*First 5-yard penalty for falling out of order. 

 

2016’s Irish A-to-Z
Josh Adams
Josh Barajas
Alex Bars
Asmar Bilal
Hunter Bivin
Grant Blankenship
Jonathan Bonner
Ian Book
Parker Boudreaux
Miles Boykin
Justin Brent
Devin Butler
Jimmy Byrne
Daniel Cage
Chase Claypool
Nick Coleman
Te’von Coney
Shaun Crawford
Scott Daly
Micah Dew-Treadway
Liam Eichenberg

Irish A-to-Z: Liam Eichenberg

Liam Eichenberg 247
Irish 247 / Tom Loy
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In freshman tackle Liam Eichenberg, Notre Dame has what looks like a future cornerstone on the offensive line. Now he’ll need to develop into the front-line player many hope he’ll become.

The good news? Harry Hiestand is on the case. Few offensive line coaches in college football do a better job of sculpting linemen, and in Eichenberg, the veteran Irish assistant has quite a piece of clay.

With Mike McGlinchey and Alex Bars slotted into the starting lineup heading into camp, Eichenberg will likely spend 2016 watching, learning, eating and lifting weights. But with the NFL beckoning for McGlinchey and the depth chart at tackle thin, there’s not much time to waste.

 

LIAM EICHENBERG
6’6″, 285 lbs.
Freshman, OL

 

RECRUITING PROFILE

Four-star, Top 100 recruit. Under Armour All-American. Max Preps first-team All-American. All-State Ohio first-team.

Eichenberg was one of the most sought after offensive tackle prospects in the country and he chose Notre Dame over Ohio State, Michigan, Florida State, Miami and a few dozen others.

 

FUTURE POTENTIAL

While Tommy Kraemer might be a better near-term prospect, there’s a “sky-is-the-limit” feel to Eichenberg after talking to people around the program. So while it’ll likely be Kraemer earning training camp praise from Kelly as the battle at right guard adds a new contender, giving Eichenberg the year to develop behind Mike McGlinchey and Alex Bars will be ideal.

That being said, there should be some urgency to this season for Eichenberg. Because it’ll take minutes for the college football world to notice how good of an NFL prospect McGlinchey is and a fifth-year might not be necessary for the Philadelphia native. And with little depth on the outside, an injury could change Eichenberg’s playing trajectory before a spring practice where he could be in the middle of a battle for playing time.

 

CRYSTAL BALL

A redshirt for Eichenberg.

Then a spring where he could be in a battle to replace Notre Dame’s next first-round left tackle. (It’s too early to predict if McGlinchey is heading to the NFL, but he certainly will have all eyes on him.)

Regardless, it’s a critically important season for Eichenberg on the practice field and in the weight room. Because there’s every reason to believe that the Irish will be reloading on the offensive line this recruiting cycle, and there’s be competition in the ranks from the moment he steps on campus.

2016’s Irish A-to-Z
Josh Adams
Josh Barajas
Alex Bars
Asmar Bilal
Hunter Bivin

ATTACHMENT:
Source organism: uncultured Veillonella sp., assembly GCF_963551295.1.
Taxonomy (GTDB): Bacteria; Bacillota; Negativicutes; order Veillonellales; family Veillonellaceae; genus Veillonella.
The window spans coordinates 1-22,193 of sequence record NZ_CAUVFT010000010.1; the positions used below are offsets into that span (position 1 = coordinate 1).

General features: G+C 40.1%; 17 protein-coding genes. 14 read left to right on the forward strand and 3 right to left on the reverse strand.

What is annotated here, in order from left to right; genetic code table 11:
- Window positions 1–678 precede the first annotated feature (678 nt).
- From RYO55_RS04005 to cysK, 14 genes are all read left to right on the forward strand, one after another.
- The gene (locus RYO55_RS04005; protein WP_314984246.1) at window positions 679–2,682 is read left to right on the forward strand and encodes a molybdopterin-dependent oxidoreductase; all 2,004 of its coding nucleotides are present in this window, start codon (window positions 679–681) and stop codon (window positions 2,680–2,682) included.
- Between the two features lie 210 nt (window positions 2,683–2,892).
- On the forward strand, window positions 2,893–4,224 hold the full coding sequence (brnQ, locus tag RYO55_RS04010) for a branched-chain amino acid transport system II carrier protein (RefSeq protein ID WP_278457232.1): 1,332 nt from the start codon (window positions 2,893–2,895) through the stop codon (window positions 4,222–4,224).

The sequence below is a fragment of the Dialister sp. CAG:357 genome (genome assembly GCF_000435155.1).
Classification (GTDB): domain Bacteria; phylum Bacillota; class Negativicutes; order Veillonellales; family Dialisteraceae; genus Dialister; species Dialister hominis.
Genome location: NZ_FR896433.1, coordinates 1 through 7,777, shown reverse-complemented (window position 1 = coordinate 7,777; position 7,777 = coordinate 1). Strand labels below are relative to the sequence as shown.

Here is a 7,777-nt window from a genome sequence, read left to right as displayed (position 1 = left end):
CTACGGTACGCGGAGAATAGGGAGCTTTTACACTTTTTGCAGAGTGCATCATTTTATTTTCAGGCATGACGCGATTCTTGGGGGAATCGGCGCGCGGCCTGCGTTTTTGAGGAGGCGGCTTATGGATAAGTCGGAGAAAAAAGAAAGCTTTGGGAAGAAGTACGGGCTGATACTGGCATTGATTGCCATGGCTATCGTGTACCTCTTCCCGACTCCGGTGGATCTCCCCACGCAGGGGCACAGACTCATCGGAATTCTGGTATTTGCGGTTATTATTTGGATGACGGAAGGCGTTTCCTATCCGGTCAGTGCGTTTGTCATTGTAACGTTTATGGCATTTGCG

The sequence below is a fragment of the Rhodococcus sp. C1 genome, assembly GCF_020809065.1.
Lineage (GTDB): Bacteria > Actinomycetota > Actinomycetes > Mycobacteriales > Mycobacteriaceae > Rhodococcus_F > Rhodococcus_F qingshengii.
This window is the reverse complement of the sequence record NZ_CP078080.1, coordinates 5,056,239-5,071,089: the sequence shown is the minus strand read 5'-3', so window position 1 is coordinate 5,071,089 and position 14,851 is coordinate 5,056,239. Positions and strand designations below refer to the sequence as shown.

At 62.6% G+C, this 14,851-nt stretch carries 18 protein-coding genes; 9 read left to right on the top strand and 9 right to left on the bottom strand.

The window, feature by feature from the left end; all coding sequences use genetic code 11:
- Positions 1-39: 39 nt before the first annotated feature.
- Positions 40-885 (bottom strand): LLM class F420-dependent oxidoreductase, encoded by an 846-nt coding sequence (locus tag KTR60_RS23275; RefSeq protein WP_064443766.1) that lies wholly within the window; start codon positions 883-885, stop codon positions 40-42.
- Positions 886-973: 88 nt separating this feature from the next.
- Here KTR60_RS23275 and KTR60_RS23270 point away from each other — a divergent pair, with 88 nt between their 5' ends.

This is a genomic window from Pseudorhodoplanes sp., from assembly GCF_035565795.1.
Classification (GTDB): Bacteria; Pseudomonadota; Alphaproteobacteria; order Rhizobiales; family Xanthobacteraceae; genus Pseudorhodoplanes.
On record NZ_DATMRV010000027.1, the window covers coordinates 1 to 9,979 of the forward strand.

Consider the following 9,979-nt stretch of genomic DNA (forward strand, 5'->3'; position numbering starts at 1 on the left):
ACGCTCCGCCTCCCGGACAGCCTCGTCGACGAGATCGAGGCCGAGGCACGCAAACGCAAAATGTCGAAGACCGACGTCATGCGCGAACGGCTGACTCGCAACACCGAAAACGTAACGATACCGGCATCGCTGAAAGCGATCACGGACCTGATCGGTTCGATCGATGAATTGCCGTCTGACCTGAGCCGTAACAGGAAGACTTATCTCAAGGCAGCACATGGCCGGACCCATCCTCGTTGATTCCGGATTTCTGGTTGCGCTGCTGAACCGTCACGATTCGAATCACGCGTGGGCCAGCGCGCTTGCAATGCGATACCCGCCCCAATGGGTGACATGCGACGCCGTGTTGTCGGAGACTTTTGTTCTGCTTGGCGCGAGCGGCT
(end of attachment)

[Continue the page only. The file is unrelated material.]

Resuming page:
Grant Blankenship
Jonathan Bonner
Ian Book
Parker Boudreaux
Miles Boykin
Justin Brent
Devin Butler
Jimmy Byrne
Daniel Cage
Chase Claypool
Nick Coleman
Te’von Coney
Shaun Crawford
Scott Daly

Texas CB Paulson Adebo commits to Notre Dame

Paulson Adebo Rivals
Rivals / Yahoo Sports
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Notre Dame’s recruiting momentum continued through the weekend, with cornerback Paulson Adebo committing to Notre Dame. The Texas speedster, a 6-foot-1, 175-pound cornerback, made the decision official via social media on Monday afternoon.

Adebo had offers from Texas, USC, Oklahoma, Baylor, Oregon, Georgia and many others.

Winning another recruiting battle in the state of Texas is key, with Adebo getting onto campus in May for a Junior Day. That the Irish also landed a commitment from Adebo with an offer from Oklahoma also out there should help calm worries that the Lone Star State would be off limits without Kerry Cooks on staff, who was likely involved in Adebo’s recruitment for the Sooners. That’s two Texas prospects in this recruiting cycle, with quarterback Avery Davis very excited about the news of Adebo’s commitment.

Some schools see Adebo as a wide receiver, though Notre Dame has him penciled as an outside cornerback. His length and speed (Adebo has run the 200m in 21.4, according to a report from IrishSportsDaily) make him perfect for Brian VanGorder’s aggressive cover scheme.

Adebo makes 13 commitments in the 2017 cycle after a weekend flurry added pass rusher Jonathon MacCollister and receiver Jordan Pouncey. (Underclassman Markese Stepp also committed.) The run of four commitments in four days nearly matches the five recruits the Irish added in March, when David Adams, Avery Davis, Kurt Hinish, Drew White and Pete Werner all joined the 2017 class.

Adebo caught 41 passes for 730 yards and 11 touchdowns on offense while intercepting five passes during his junior season. Per MaxPreps, Mansfield went 12-3 in 2015, including a 6-0 record in Texas’s 6A level.